Detection of virus or virus specific nucleic acid in foodstuff or bioproducts — hazards and risk assessment

  • M. Büttner
  • A. Oehmig
  • F. Weiland
  • H.-J. Rziha
  • E. Pfaff
Conference paper


There are two possibilities for virus contamination of foodstuff and bioproducts of animal origin: i) the presence of endogenous virus as a result of an acute or subclinical infection of animal raw material used for food processing or ii) contamination of food in the course of processing or thereafter. The latter must be considered as the highest risk for human consumers since the viral contamination mostly is caused by virus shedding people and the transmitted viruses are obligate human pathogens. Food from animals consumed as raw material (e.g. oysters) is listed in a high risk category concerning viral contamination (e.g. hepatovirus). Virus contamination of bioproducts such as vaccines, blood products or biological material used in surgery and for transplantations also is more hazardous because the application of contaminating virus usually occurs by circumvention of the natural barrier systems of the body. Moreover, in many cases immunosuppressed people are treated with bioproducts. Due to an enclosing shield of high protein and lipid content in food and bioproducts viruses are well protected against physical and chemical influences, however most preparation procedures for food are destructive for viruses. The detection of pseudorabies virus and pestivirus in biological fluids was tested using polymerase chain reaction (PCR), reverse transcriptase (RT)-PCR and cell culture propagation. PCR is a powerful method to detect viral nucleic acid whereas the detection of infectious virus in cell cultures is more limited, e. g. due to protein and lipid destroying conditions. Virus contamination of bioproducts should be considered as a hazard no matter which method has been used for its detection. Examples are given about the contamination of cell lines and vaccines.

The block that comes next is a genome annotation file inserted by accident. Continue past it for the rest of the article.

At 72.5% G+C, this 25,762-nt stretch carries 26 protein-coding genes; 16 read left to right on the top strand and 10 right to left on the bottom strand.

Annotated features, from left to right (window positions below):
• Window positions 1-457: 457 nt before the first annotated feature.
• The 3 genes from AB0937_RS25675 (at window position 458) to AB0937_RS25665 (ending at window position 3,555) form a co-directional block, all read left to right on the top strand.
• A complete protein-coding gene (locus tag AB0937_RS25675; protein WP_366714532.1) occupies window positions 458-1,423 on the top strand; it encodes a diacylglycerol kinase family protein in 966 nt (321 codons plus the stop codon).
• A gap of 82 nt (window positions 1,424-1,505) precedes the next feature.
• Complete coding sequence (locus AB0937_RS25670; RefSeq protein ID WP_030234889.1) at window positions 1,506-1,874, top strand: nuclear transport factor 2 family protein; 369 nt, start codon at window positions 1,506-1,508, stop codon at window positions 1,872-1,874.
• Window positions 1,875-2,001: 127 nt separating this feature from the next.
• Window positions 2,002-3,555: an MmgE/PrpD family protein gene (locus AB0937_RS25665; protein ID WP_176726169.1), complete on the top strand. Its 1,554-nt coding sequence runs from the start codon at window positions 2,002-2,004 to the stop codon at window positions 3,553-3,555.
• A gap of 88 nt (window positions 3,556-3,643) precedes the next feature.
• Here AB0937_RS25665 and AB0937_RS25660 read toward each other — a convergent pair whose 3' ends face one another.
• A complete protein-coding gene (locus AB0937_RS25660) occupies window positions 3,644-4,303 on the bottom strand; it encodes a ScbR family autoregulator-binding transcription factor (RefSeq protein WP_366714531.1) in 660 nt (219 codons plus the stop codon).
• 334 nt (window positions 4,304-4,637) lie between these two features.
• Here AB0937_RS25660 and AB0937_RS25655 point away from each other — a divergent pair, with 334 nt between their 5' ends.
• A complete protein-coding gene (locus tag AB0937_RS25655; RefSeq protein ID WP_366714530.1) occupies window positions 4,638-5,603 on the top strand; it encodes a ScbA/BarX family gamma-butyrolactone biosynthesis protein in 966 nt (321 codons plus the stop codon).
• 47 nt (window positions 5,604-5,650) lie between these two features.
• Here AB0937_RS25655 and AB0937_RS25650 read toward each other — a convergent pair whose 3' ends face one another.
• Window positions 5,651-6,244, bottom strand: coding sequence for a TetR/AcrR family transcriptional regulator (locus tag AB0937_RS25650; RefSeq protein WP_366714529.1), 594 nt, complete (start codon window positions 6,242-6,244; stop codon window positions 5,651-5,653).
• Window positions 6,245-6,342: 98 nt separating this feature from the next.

Reverse Transcriptase Polymerase Chain Reaction Bovine Viral Diarrhea Virus Classical Swine Fever Virus Rift Valley Fever African Swine Fever 
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Copyright information

© Springer-Verlag Wien 1997

Authors and Affiliations

  • M. Büttner
    • 1
  • A. Oehmig
    • 1
  • F. Weiland
    • 1
  • H.-J. Rziha
    • 1
  • E. Pfaff
    • 1
  1. 1.Federal Research Centre for Virus Diseases of AnimalsTübingenFederal Republic of Germany

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